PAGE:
I’m not sure if y’all are coming from a Christian perspective but as a Christian I find Christmas unappealing. The roots of celebrating on the 25th of December is a pagan tradition and has to do with the winter solstice. The Bible does not state the time of Christ’s birth but we can almost be sure it wasn’t that exact day. Even if it was, the Bible has no mandate for celebrating the birth of Christ, it only commands us to remember His death until he comes. I really don’t have a problem people de-Christing (is that a word?) Christmas. It’s roots are pagan, why pretend differently?

I hope I haven’t ruffled too many feathers! Please feel free not to respond, this is just my two cents, but it might be worth looking into.

I can assure you, Carol, that you haven’t ruffled my feathers, but you may ruffle some others. And yes, I am a Christian, saved by grace not by works but through faith. But I digress.

Mainly, I have never said that Christmas was the exact date of Christ’s birth. I don’t think anyone has. Annalise also stated something similar when she said “What was the weather like in Bethlehem during December? Was it cold? Would the shepherds be outside with their sheep in the cold if it was cold in December in Bethlehem?”

The fact is, Christmas is celebrated around the world, and really, if you think about it, Florida usually isn’t that cold during the Christmas season. Or Brazil. Or the Sahara Desert. But that is beside the point.

We need to take a look at some of the harder questions they asked.

Here’s what Elliot Miller says:

As a young Roman Catholic, Christmas was my favorite time of year — filled with magic and meaning. The birth of Christ played a role in this festal feeling, but so did Santa Claus and all the more temporal pleasures of the season. As I grew older, I not only lost faith in Santa Claus but in Christ as well. The residual sentiment I retained for Christmas was hard to justify.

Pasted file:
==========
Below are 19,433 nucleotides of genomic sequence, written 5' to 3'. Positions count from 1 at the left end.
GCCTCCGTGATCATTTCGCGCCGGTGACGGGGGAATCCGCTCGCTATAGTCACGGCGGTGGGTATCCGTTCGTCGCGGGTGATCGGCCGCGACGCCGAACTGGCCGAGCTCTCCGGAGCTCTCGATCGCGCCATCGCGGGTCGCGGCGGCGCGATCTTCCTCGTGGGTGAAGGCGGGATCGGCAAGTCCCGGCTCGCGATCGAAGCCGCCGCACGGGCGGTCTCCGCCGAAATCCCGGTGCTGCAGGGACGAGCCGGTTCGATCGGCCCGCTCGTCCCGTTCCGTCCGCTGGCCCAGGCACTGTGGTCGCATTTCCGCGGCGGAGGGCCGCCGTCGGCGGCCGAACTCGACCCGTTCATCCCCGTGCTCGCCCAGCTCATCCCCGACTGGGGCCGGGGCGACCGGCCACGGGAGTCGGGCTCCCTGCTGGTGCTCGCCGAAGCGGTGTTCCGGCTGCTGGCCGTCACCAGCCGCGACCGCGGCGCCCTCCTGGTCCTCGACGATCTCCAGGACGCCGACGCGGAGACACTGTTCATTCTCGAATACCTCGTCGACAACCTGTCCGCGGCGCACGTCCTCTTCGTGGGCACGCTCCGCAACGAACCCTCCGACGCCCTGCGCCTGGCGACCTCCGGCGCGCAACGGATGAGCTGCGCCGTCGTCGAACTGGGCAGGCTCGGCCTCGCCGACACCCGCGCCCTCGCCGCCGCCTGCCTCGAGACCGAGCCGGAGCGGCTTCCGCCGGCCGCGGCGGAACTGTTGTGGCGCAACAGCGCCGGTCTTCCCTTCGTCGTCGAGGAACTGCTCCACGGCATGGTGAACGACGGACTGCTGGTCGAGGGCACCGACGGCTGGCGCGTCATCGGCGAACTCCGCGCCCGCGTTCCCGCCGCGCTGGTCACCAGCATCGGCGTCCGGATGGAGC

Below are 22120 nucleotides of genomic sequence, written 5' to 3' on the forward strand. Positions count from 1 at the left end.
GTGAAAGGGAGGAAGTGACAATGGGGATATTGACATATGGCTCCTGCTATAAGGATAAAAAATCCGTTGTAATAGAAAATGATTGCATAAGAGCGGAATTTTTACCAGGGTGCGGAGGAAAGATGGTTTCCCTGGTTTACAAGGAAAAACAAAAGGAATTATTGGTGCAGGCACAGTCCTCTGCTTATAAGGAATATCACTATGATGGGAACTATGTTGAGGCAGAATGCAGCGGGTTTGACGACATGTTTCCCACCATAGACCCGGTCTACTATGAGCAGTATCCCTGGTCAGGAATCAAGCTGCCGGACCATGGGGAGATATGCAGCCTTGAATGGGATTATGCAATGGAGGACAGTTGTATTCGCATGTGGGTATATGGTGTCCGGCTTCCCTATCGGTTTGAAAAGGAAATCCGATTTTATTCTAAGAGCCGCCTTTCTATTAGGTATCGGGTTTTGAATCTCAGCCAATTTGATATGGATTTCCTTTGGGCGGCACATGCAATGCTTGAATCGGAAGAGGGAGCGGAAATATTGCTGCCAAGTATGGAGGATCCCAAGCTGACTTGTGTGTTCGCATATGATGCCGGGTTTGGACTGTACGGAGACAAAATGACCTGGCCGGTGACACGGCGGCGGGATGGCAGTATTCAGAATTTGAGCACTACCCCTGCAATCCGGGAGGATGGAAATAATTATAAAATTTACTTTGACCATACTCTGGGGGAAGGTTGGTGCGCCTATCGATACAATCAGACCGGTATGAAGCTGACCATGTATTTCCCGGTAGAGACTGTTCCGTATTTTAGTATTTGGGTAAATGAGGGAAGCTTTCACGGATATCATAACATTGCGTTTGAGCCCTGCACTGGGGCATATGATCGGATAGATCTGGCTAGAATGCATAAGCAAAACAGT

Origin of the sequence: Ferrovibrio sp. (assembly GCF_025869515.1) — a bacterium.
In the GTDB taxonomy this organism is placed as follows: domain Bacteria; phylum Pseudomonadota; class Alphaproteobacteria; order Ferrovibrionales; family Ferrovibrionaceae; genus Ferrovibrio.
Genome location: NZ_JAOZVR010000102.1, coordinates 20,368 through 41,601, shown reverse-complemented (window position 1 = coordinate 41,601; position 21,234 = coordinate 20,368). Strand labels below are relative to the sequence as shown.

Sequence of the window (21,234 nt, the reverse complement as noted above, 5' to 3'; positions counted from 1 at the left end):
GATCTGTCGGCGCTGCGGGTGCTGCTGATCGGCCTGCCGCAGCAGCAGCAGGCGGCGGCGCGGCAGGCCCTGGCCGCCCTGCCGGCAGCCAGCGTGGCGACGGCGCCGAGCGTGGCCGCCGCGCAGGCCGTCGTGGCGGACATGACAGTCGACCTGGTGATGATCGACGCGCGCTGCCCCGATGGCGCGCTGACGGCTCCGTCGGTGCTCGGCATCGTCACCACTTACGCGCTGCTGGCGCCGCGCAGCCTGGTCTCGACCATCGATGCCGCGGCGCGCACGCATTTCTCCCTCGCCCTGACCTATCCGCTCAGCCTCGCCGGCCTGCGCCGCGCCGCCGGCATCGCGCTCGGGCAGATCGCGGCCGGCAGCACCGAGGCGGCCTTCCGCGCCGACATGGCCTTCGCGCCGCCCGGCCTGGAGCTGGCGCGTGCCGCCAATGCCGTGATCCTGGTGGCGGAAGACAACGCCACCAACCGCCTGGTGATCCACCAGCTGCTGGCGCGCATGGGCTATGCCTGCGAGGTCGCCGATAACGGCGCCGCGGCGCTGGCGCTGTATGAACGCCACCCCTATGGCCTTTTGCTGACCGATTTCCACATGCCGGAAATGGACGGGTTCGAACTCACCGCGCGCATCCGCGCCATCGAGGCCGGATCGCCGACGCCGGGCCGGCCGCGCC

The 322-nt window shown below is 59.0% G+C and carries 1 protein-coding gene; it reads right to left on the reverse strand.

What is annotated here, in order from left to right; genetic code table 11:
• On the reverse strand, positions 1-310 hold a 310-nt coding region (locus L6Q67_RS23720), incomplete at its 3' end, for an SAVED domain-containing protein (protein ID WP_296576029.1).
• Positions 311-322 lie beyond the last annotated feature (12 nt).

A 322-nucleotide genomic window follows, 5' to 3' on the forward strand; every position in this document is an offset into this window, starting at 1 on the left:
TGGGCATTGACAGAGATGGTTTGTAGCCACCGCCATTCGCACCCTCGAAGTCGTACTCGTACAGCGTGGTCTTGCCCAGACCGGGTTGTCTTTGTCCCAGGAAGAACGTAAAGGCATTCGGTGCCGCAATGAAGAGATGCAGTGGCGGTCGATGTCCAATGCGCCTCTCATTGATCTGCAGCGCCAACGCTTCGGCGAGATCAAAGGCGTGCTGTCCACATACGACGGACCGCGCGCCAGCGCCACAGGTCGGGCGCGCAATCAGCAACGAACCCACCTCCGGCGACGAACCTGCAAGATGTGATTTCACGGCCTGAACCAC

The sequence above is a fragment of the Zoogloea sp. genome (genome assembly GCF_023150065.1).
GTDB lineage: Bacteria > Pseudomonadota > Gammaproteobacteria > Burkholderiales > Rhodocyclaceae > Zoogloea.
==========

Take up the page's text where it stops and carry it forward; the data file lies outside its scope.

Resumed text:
After I became a born-again Christian, I welcomed the opportunity not only to recapture the spirit of the season, but also truly to appreciate, for the first time, its spiritual significance. I did enjoy a couple of meaningful Christmases. Then I started witnessing to Jehovah’s Witnesses [Please note, I am not calling Annalise a Jehovah’s Witness].

Time and again the Witnesses would cite the Trinity and Christmas as clear proof that “Christendom” had lapsed into paganism. The Trinity I could answer for biblically, but Christmas was harder to defend. It was certainly not a holy day instituted in the Bible. And pre-Christian, pagan Rome had indeed observed the Day of the Invincible Sun on December 25. In fact, in many ancient cultures, customs and festivities later associated with Christmas (e.g., Yule logs, mistletoe, and even the giving of gifts) were observed in honor of the sun god’s resurgence at the winter solstice.

I never totally abandoned Christmas — it’s not easy for a Christian to reject a holiday that celebrates the birth of his Lord. But the pagan connections troubled me, and my observance of the day became halfhearted.

Eventually, however, I came to the conclusion that just as pagans and pagan temples can be converted and sanctified to Christian service, so too can pagan holidays and even some of the traditions associated with them (those that are not inherently immoral or idolatrous). The critical issue is: What significance do we currently attach to previously pagan practices? (See 1 Cor. 8:4–7; 10:25–31.)

Since Christmas is not legislated in the Bible, it should not be considered essential to Christian practice. Christians do not need to defend it to Jehovah’s Witnesses and other cultists with the same zeal with which they would defend the doctrines of the Trinity or eternal punishment. In fact, it would even be acceptable if a sincere Christian told a Jehovah’s Witness, “If you don’t want to observe Christmas, that’s fine. I myself do not observe it.” But that same Christian would have no business judging those Christians who do partake in the holiday.